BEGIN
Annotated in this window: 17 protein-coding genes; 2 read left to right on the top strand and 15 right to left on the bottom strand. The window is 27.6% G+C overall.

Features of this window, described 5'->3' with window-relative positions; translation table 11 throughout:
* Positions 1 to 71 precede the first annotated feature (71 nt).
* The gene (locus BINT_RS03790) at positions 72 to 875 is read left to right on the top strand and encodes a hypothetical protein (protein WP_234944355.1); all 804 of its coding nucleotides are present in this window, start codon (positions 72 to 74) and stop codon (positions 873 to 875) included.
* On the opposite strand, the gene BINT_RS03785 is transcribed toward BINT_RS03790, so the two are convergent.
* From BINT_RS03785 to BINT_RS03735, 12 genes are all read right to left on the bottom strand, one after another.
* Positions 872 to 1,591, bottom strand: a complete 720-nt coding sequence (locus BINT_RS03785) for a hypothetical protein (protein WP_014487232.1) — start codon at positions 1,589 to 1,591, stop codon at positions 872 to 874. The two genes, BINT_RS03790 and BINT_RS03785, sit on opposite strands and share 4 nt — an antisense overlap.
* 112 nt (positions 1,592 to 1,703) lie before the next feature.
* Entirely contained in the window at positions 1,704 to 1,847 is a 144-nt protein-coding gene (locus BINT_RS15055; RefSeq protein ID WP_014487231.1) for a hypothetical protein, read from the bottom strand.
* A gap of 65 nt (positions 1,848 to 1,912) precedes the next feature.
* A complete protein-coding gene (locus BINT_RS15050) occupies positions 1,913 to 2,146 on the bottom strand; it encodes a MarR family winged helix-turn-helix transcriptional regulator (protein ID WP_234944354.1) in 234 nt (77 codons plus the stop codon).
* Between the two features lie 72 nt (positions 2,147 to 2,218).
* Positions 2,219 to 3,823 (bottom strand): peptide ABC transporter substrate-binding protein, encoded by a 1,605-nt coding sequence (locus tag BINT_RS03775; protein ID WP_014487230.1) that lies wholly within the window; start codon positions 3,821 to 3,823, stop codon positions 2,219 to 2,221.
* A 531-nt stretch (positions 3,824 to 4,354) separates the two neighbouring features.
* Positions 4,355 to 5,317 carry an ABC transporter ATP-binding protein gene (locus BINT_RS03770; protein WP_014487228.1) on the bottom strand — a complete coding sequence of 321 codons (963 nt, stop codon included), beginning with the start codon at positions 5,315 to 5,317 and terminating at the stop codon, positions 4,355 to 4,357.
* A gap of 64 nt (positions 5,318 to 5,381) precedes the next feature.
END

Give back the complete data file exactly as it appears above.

Annotated in this window: 17 protein-coding genes; 2 read left to right on the top strand and 15 right to left on the bottom strand. The window is 27.6% G+C overall.

Features of this window, described 5'->3' with window-relative positions; translation table 11 throughout:
* Positions 1 to 71 precede the first annotated feature (71 nt).
* The gene (locus BINT_RS03790) at positions 72 to 875 is read left to right on the top strand and encodes a hypothetical protein (protein WP_234944355.1); all 804 of its coding nucleotides are present in this window, start codon (positions 72 to 74) and stop codon (positions 873 to 875) included.
* On the opposite strand, the gene BINT_RS03785 is transcribed toward BINT_RS03790, so the two are convergent.
* From BINT_RS03785 to BINT_RS03735, 12 genes are all read right to left on the bottom strand, one after another.
* Positions 872 to 1,591, bottom strand: a complete 720-nt coding sequence (locus BINT_RS03785) for a hypothetical protein (protein WP_014487232.1) — start codon at positions 1,589 to 1,591, stop codon at positions 872 to 874. The two genes, BINT_RS03790 and BINT_RS03785, sit on opposite strands and share 4 nt — an antisense overlap.
* 112 nt (positions 1,592 to 1,703) lie before the next feature.
* Entirely contained in the window at positions 1,704 to 1,847 is a 144-nt protein-coding gene (locus BINT_RS15055; RefSeq protein ID WP_014487231.1) for a hypothetical protein, read from the bottom strand.
* A gap of 65 nt (positions 1,848 to 1,912) precedes the next feature.
* A complete protein-coding gene (locus BINT_RS15050) occupies positions 1,913 to 2,146 on the bottom strand; it encodes a MarR family winged helix-turn-helix transcriptional regulator (protein ID WP_234944354.1) in 234 nt (77 codons plus the stop codon).
* Between the two features lie 72 nt (positions 2,147 to 2,218).
* Positions 2,219 to 3,823 (bottom strand): peptide ABC transporter substrate-binding protein, encoded by a 1,605-nt coding sequence (locus tag BINT_RS03775; protein ID WP_014487230.1) that lies wholly within the window; start codon positions 3,821 to 3,823, stop codon positions 2,219 to 2,221.
* A 531-nt stretch (positions 3,824 to 4,354) separates the two neighbouring features.
* Positions 4,355 to 5,317 carry an ABC transporter ATP-binding protein gene (locus BINT_RS03770; protein WP_014487228.1) on the bottom strand — a complete coding sequence of 321 codons (963 nt, stop codon included), beginning with the start codon at positions 5,315 to 5,317 and terminating at the stop codon, positions 4,355 to 4,357.
* A gap of 64 nt (positions 5,318 to 5,381) precedes the next feature.